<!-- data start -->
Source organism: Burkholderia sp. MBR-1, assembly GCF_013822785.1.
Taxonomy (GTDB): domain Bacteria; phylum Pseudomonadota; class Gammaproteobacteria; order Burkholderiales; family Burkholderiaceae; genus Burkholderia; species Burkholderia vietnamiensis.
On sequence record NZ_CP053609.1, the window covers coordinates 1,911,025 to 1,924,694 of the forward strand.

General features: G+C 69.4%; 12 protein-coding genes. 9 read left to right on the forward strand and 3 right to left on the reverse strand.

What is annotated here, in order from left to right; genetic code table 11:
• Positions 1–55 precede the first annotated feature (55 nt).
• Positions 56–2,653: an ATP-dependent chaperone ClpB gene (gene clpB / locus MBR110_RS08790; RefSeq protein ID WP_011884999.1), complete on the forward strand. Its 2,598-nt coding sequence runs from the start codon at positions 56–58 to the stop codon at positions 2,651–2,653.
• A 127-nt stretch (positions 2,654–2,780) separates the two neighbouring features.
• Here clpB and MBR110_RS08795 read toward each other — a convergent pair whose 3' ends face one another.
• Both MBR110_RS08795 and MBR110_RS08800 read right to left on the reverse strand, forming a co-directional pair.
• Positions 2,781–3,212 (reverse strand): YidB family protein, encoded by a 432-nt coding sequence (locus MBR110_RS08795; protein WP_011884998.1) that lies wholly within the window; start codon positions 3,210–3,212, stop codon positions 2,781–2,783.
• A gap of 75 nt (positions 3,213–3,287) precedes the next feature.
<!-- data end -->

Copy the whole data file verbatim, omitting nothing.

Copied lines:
Source organism: Burkholderia sp. MBR-1, assembly GCF_013822785.1.
Taxonomy (GTDB): domain Bacteria; phylum Pseudomonadota; class Gammaproteobacteria; order Burkholderiales; family Burkholderiaceae; genus Burkholderia; species Burkholderia vietnamiensis.
On sequence record NZ_CP053609.1, the window covers coordinates 1,911,025 to 1,924,694 of the forward strand.

General features: G+C 69.4%; 12 protein-coding genes. 9 read left to right on the forward strand and 3 right to left on the reverse strand.

What is annotated here, in order from left to right; genetic code table 11:
• Positions 1–55 precede the first annotated feature (55 nt).
• Positions 56–2,653: an ATP-dependent chaperone ClpB gene (gene clpB / locus MBR110_RS08790; RefSeq protein ID WP_011884999.1), complete on the forward strand. Its 2,598-nt coding sequence runs from the start codon at positions 56–58 to the stop codon at positions 2,651–2,653.
• A 127-nt stretch (positions 2,654–2,780) separates the two neighbouring features.
• Here clpB and MBR110_RS08795 read toward each other — a convergent pair whose 3' ends face one another.
• Both MBR110_RS08795 and MBR110_RS08800 read right to left on the reverse strand, forming a co-directional pair.
• Positions 2,781–3,212 (reverse strand): YidB family protein, encoded by a 432-nt coding sequence (locus MBR110_RS08795; protein WP_011884998.1) that lies wholly within the window; start codon positions 3,210–3,212, stop codon positions 2,781–2,783.
• A gap of 75 nt (positions 3,213–3,287) precedes the next feature.